Sunday, June 13, 2010

What You See Is Where You Sit

Is there a better sporting event than the World Cup?
Like the slogan says, "One game changes everything."
Yesterday I found myself holding my breath for 90 minutes while the U.S. team struggled to a 1-1 tie against England--thanks to a stunning error by the British keeper.
When the game was over I turned into a bitter U.S. fan: why hadn't the American team done a better job of controlling the ball? What was wrong with the defense to allow a goal in the 4th minute? Where were the sustained build-ups that world class teams showcase?
Then I went on the web to read the coverage of the match by the British press.
Of course, the soft goal scored by the U.S. got a lot of attention. But the Brits gave enormous credit to the tenacity of the U.S. defense, to the improved soccer know-how of the team, to the role played by Landon Donavon, the speed of the U.S. team overall.
They'd watched a completely different game, a game in which their team, favored to win, had been thwarted by a rugged U.S. effort.
I had a similar moment when, after reading U.S. press coverage of the B.P. oil spill, and President Obama's apparently too-soft response, I read the weekend editorial in The Financial Times.
Their point: Obama should lay off BP. What good did harsh attacks against the company and its leadership do?
BP's stock price was plummeting--which was bad for U.S. shareholders, as well as those in Britain.
Why not put aside the emotional response and tackle the problem with clear, cold pragmatism?
What you see is where you sit.
It applies to companies, customers, suppliers, vendors, entrepreneurs--and soccer fans (sorry, football, for the World Cup) and leaders coping with vast environmental disasters.
Try changing where you sit if you want to see the same set of circumstances with fresh eyes.

Monday, June 7, 2010

A Lesson Learned at Reunion

Last week I went back to college--but just for reunion. But to paraphrase Yogi Berra, you can learn a lot just by going to college.

One of my class's speakers was Bud Alpert. Bud's a doctor out in the Bay Area; what he talked about was his experience going into Iraq one week after the fall of Baghdad (and the famous fall of the Saddam statue) to help organize and teach Iraqi docs how to upgrade and modernize their care.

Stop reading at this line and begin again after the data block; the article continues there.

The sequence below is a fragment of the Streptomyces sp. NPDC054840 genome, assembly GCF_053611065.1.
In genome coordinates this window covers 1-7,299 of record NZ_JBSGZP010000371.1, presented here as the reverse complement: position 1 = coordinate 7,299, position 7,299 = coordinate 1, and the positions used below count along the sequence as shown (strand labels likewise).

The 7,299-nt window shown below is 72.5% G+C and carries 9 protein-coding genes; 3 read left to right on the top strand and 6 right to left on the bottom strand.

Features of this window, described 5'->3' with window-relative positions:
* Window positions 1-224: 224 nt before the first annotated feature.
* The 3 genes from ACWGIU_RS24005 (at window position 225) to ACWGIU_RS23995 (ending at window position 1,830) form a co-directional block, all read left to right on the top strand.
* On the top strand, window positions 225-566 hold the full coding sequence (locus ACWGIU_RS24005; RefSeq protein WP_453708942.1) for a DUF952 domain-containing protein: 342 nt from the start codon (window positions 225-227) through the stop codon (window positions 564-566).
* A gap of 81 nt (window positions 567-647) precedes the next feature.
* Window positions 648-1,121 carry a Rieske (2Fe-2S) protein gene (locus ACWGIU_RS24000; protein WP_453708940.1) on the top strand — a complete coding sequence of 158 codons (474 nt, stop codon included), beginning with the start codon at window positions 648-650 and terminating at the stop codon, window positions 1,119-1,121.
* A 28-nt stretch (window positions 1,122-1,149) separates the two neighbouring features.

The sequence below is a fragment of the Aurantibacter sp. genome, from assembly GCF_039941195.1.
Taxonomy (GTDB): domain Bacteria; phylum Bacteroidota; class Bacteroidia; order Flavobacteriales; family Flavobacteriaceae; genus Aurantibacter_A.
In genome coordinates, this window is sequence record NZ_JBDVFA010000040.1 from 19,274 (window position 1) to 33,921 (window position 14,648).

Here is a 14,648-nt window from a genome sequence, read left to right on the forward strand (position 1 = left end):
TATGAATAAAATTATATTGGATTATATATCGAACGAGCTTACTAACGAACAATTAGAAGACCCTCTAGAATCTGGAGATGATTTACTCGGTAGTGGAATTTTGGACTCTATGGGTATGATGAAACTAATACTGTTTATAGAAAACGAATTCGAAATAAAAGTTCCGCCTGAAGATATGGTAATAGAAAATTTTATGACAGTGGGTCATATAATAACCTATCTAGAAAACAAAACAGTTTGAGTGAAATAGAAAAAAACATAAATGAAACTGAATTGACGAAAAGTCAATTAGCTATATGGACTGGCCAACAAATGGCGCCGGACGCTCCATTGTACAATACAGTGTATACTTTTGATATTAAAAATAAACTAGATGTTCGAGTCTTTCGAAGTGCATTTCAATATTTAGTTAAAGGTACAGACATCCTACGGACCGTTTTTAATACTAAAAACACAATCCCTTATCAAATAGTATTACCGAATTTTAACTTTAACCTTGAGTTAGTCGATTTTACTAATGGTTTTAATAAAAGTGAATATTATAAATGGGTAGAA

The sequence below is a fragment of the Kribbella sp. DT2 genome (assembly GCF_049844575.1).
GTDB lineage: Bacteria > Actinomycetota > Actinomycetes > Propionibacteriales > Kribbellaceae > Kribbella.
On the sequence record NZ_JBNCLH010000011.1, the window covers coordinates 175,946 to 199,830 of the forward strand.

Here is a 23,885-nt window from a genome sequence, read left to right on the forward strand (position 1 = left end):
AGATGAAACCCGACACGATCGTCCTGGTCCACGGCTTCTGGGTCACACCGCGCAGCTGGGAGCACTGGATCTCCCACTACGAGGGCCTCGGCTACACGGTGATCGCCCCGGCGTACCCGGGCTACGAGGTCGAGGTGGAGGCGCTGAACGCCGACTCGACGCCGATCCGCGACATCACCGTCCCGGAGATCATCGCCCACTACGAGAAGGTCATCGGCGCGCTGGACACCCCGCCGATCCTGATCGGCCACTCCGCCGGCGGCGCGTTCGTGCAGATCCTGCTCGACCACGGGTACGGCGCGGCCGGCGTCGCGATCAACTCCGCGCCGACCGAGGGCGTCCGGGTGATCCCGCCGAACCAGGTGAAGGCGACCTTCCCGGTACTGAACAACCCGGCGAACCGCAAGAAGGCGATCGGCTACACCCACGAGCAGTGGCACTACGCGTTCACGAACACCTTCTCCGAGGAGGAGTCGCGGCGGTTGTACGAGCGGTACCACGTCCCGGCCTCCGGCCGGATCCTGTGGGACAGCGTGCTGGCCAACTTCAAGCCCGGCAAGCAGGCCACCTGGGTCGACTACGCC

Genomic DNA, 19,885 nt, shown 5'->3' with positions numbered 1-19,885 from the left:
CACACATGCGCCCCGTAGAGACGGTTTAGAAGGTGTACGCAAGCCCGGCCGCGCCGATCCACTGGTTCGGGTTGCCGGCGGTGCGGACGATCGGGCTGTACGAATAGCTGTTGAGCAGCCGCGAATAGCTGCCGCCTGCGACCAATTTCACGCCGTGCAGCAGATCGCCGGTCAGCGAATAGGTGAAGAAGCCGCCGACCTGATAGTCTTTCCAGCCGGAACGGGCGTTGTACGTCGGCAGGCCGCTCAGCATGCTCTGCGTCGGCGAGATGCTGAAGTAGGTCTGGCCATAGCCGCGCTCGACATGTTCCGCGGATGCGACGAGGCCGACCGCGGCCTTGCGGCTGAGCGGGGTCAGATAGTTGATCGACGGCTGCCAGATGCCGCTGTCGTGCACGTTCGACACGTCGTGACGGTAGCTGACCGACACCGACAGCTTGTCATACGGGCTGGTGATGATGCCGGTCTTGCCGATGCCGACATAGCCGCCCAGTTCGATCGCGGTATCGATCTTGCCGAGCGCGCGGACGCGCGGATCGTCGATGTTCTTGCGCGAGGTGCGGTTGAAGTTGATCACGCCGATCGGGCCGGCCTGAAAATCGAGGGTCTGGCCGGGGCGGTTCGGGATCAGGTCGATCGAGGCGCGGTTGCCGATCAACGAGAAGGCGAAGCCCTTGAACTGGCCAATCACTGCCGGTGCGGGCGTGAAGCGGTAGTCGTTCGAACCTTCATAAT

He passed on a couple of remarkable lessons.

The first was that Catch-22 is alive and well.

Here's what that means.

According to Bud's experience, the only way the U.S. policy makers could possibly devise a sensible policy for U.S. involvement in Iraq, is to meet with real people and find out what they think, what they want, how they feel. (To do that, Bud says, go to 4H's: hospitals, houses (coffee houses, houses of worship), homes, and hair salons.) U.S. policy forbids U.S. policy makers from going out and meeting with real people. They are thereby forbidden by policy from doing the one thing they need to do to make sound policy.

Sounds like a Lewis Black routine!

But when I thought about it, it explained more than our ill-advised adventure in Iraq. It explained the debacle on Wall Street: as long as the traders didn't have to think about the actual real life consequences of their financial adventures, they could continue selling garbage--because no real people's lives were being destroyed.

It explains how so many corporations explain away their environmental and social disasters--they never saw the people whose lives were being ruined, they never visited the waterways, the forests, the fields that were being destroyed.

It explains how political leaders blithely vote for measures that harm real people but reward interchangeable lobbyists: they see the lobbyists, they never see the real people.

We live in a society, an economy, where things are getting more and more attenuated. Where connections are distant or non-existent; where creating a financial time bomb has no more meaning that playing a video game; where you never have to see the real consequences of your self-serving choices.

Leaders think their time is too valuable to waste rubbing shoulders with real people; corporate jets and limos, appointment books and private elevators are reality buffers.

Bud was talking about Iraq and policy on the ground there.

But he could have been talking about corporate policy, university policy, any policy that emanates from an organization that has gotten so big, its head is in the sky and its feet no longer touch the ground.

Want to know what's really going on? What makes sense for your company, your organization, your career: go visit a hospital, a coffee house or house of worship, the home of an average person, or a hair salon.

Your feet will be back on the solid earth in no time flat.

All Rights Reserved 2009 (c) Alan Webber, Rules Of Thumb